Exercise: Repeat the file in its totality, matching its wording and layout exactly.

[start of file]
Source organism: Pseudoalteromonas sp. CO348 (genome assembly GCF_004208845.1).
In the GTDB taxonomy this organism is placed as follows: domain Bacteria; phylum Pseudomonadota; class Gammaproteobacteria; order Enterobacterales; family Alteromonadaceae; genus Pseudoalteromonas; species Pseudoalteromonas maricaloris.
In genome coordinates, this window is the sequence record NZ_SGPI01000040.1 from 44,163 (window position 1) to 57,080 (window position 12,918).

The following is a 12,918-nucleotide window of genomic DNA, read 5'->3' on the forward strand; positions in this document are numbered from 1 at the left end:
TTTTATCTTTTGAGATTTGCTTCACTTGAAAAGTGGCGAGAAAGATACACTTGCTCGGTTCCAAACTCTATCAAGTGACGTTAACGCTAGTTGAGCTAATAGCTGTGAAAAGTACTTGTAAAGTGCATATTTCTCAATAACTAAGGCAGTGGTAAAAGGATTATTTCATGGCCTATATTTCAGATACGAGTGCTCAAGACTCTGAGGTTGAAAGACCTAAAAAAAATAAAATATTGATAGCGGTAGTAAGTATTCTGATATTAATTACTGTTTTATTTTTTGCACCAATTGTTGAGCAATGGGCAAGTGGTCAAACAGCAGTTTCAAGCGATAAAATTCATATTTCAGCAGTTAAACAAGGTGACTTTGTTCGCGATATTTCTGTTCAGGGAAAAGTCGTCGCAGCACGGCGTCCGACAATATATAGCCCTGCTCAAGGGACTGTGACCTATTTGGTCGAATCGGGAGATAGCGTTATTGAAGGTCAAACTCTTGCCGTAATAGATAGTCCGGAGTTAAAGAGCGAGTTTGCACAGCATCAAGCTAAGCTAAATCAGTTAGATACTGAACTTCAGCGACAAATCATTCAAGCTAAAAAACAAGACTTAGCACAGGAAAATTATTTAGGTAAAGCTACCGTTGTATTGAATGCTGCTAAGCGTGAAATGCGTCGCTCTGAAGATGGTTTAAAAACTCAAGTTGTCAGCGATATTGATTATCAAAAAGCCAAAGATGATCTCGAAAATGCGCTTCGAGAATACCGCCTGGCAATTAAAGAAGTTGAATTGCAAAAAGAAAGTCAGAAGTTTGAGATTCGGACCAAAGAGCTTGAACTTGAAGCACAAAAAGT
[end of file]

Source organism: Pseudoalteromonas sp. CO348 (genome assembly GCF_004208845.1).
In the GTDB taxonomy this organism is placed as follows: domain Bacteria; phylum Pseudomonadota; class Gammaproteobacteria; order Enterobacterales; family Alteromonadaceae; genus Pseudoalteromonas; species Pseudoalteromonas maricaloris.
In genome coordinates, this window is the sequence record NZ_SGPI01000040.1 from 44,163 (window position 1) to 57,080 (window position 12,918).

The following is a 12,918-nucleotide window of genomic DNA, read 5'->3' on the forward strand; positions in this document are numbered from 1 at the left end:
TTTTATCTTTTGAGATTTGCTTCACTTGAAAAGTGGCGAGAAAGATACACTTGCTCGGTTCCAAACTCTATCAAGTGACGTTAACGCTAGTTGAGCTAATAGCTGTGAAAAGTACTTGTAAAGTGCATATTTCTCAATAACTAAGGCAGTGGTAAAAGGATTATTTCATGGCCTATATTTCAGATACGAGTGCTCAAGACTCTGAGGTTGAAAGACCTAAAAAAAATAAAATATTGATAGCGGTAGTAAGTATTCTGATATTAATTACTGTTTTATTTTTTGCACCAATTGTTGAGCAATGGGCAAGTGGTCAAACAGCAGTTTCAAGCGATAAAATTCATATTTCAGCAGTTAAACAAGGTGACTTTGTTCGCGATATTTCTGTTCAGGGAAAAGTCGTCGCAGCACGGCGTCCGACAATATATAGCCCTGCTCAAGGGACTGTGACCTATTTGGTCGAATCGGGAGATAGCGTTATTGAAGGTCAAACTCTTGCCGTAATAGATAGTCCGGAGTTAAAGAGCGAGTTTGCACAGCATCAAGCTAAGCTAAATCAGTTAGATACTGAACTTCAGCGACAAATCATTCAAGCTAAAAAACAAGACTTAGCACAGGAAAATTATTTAGGTAAAGCTACCGTTGTATTGAATGCTGCTAAGCGTGAAATGCGTCGCTCTGAAGATGGTTTAAAAACTCAAGTTGTCAGCGATATTGATTATCAAAAAGCCAAAGATGATCTCGAAAATGCGCTTCGAGAATACCGCCTGGCAATTAAAGAAGTTGAATTGCAAAAAGAAAGTCAGAAGTTTGAGATTCGGACCAAAGAGCTTGAACTTGAAGCACAAAAAGT